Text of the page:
Many people have spent a tropical vacation with a bad stomach bug. They might have had dysentery, a painful intestinal infection that is usually caused by bacteria and rarely by parasites. Dysentery is defined as diarrhea in which there is blood and pus.
There are two main types of dysentery. The first type, amoebic dysentery or intestinal amebiasis, is caused by a single-celled, microscopic parasite living in the large bowel . The second type, bacilliary dysentery, is caused by invasive bacteria. Both kinds of dysentery occur mostly in hot countries. Poor hygiene and sanitation increase the risk of dysentery by spreading the protozoa or bacteria that cause it through food or water contaminated by infected human feces.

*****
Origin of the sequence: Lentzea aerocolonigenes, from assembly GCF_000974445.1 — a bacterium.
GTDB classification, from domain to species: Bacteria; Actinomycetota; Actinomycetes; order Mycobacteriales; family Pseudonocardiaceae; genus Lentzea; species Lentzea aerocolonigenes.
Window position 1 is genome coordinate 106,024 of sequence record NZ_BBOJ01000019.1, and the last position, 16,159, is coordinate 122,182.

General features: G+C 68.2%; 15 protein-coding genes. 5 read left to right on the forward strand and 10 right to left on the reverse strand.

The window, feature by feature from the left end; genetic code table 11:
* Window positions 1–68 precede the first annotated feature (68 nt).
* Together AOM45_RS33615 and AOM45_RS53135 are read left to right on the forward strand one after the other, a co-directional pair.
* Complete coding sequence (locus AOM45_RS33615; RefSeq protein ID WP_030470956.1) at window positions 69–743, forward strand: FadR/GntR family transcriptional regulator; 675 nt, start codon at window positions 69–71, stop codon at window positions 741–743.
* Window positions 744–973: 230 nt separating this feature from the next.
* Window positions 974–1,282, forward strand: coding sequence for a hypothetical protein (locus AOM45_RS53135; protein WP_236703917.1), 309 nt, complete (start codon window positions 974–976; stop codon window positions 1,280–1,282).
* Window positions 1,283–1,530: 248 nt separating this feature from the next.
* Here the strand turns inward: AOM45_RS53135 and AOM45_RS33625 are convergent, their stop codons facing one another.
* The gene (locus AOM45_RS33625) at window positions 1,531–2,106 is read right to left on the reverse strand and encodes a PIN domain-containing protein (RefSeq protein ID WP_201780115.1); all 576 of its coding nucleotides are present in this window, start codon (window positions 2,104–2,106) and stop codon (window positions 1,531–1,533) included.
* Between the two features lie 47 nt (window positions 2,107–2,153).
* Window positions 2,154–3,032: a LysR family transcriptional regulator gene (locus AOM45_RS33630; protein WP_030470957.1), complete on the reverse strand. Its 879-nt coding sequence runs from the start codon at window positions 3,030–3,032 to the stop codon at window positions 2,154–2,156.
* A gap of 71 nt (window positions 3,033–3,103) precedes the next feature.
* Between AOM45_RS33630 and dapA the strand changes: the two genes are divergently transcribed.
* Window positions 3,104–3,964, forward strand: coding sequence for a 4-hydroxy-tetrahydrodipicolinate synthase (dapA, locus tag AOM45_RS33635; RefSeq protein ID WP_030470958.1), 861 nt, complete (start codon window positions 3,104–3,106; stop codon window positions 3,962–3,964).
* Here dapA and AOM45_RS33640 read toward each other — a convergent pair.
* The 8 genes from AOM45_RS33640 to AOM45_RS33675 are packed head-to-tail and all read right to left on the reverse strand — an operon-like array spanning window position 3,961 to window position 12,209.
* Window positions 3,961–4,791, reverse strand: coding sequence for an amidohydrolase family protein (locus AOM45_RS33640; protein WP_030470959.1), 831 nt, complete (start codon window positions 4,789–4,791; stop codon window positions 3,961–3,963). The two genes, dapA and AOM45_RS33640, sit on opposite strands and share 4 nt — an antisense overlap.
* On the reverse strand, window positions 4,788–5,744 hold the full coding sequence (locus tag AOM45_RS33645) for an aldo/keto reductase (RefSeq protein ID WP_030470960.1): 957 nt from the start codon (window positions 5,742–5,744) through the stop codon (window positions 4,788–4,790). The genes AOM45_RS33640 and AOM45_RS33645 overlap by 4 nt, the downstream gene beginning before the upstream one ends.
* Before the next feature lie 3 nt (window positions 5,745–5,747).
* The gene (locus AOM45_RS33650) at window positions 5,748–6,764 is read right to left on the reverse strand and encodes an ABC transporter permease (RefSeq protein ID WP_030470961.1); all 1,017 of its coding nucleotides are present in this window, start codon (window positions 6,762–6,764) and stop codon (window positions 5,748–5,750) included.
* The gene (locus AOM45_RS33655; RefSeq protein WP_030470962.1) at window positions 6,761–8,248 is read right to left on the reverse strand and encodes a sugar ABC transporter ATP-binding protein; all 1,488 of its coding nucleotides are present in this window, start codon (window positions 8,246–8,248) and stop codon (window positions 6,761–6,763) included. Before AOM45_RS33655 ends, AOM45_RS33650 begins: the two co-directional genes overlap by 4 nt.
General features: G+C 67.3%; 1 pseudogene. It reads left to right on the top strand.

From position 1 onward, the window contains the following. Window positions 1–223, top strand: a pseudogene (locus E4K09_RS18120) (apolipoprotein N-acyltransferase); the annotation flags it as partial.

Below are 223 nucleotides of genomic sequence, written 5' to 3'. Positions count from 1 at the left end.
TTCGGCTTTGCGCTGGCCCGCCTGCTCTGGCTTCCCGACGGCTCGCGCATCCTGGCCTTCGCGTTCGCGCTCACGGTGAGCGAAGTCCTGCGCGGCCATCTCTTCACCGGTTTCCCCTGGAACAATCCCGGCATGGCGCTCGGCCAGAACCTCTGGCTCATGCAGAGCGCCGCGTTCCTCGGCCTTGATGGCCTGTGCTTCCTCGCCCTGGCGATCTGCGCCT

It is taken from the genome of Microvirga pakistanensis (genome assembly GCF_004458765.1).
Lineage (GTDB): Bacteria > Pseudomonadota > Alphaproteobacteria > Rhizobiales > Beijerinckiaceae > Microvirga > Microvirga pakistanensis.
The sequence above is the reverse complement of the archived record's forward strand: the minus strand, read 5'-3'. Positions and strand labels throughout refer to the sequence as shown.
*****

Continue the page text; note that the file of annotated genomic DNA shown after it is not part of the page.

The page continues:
Bacterial infections are by far the most common causes of dysentery. These infections include Shigella, Campylobacter, E. coli, and Salmonella species of bacteria. The frequency of each pathogen varies considerably in different regions of the world. For example, shigellosis is most common in Latin America while Campylobacter is the dominant bacteria in Southeast Asia. Dysentery can have a number of causes. Dysentery is rarely caused by chemical irritants or by intestinal worms.
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